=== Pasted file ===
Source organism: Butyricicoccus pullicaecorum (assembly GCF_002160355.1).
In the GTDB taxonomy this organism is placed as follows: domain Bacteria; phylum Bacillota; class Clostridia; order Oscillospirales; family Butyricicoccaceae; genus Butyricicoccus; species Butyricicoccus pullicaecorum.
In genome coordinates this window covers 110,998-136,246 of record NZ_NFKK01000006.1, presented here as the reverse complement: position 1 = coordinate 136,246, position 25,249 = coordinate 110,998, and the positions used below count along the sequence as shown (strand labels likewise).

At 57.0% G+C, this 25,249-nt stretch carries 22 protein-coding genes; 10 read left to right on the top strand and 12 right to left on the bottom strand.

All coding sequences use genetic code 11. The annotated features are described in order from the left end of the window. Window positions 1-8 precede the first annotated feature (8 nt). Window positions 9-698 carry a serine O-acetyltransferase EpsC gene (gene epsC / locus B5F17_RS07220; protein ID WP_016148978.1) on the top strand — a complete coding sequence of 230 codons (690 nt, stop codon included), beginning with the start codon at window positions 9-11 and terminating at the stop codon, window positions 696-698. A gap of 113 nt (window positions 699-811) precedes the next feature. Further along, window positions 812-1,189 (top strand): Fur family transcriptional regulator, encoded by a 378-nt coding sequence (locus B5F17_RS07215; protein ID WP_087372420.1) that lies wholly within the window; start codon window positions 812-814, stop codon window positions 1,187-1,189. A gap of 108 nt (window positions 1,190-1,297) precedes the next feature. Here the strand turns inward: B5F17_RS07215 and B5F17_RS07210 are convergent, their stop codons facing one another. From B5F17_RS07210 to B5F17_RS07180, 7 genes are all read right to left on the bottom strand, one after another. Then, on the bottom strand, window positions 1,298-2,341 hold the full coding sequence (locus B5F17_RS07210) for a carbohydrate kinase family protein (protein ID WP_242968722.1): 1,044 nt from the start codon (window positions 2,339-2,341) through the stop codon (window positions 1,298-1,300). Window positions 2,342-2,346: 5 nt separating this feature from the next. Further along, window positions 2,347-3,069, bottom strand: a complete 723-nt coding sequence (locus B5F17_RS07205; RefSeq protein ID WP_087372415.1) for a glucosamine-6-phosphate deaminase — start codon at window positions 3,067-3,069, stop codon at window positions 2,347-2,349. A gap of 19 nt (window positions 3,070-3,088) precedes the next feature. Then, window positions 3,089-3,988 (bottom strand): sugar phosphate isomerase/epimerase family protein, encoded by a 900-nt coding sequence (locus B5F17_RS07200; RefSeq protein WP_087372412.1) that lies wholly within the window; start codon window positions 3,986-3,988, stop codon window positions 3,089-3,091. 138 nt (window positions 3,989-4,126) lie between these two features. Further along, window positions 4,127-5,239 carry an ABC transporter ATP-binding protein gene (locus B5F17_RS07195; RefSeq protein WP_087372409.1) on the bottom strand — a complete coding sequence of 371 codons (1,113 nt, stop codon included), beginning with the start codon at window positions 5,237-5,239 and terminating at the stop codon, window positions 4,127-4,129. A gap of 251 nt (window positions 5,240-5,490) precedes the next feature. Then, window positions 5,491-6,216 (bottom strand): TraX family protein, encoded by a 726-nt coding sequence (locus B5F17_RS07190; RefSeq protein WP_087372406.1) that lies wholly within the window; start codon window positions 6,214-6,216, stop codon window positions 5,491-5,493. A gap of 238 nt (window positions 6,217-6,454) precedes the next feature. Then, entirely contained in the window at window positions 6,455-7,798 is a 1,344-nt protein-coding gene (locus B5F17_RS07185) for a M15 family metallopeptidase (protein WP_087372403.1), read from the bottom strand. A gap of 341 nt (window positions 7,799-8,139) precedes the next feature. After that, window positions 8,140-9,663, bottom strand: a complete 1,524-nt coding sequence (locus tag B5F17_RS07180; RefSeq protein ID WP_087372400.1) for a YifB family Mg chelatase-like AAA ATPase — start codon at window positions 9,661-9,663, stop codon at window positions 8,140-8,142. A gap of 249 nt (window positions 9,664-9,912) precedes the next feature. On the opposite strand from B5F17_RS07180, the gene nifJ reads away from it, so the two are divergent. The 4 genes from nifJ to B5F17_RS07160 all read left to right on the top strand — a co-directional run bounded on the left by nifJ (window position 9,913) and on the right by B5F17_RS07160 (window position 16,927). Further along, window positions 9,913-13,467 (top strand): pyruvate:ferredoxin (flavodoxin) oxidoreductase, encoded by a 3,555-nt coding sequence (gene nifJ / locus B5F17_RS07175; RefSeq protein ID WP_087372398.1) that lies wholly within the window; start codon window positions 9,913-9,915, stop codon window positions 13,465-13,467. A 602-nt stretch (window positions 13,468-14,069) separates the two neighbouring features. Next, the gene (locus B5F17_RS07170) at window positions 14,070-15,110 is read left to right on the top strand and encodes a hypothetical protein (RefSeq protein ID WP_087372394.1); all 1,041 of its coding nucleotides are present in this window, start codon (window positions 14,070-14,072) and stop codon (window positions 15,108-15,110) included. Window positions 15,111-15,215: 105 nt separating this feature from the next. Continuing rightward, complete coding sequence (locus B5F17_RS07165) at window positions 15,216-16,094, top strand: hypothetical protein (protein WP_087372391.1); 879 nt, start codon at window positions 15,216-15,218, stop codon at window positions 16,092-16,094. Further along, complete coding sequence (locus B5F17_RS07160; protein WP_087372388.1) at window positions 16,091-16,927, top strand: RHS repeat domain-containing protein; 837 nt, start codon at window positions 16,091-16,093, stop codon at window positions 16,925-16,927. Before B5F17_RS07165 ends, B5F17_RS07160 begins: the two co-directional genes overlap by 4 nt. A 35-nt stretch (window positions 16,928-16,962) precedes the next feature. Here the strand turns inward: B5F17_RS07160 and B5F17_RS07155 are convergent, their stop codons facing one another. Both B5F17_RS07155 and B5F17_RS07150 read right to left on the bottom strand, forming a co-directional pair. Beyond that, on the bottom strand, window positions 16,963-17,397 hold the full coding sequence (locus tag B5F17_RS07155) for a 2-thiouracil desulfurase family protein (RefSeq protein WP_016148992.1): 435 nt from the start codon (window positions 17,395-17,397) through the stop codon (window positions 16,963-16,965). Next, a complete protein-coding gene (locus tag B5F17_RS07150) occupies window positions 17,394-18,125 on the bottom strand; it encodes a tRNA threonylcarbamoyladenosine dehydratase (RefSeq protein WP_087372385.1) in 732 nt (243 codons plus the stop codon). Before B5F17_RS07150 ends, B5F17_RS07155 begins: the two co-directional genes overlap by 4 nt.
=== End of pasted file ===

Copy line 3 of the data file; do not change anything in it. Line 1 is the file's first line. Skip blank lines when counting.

In genome coordinates this window covers 110,998-136,246 of record NZ_NFKK01000006.1, presented here as the reverse complement: position 1 = coordinate 136,246, position 25,249 = coordinate 110,998, and the positions used below count along the sequence as shown (strand labels likewise).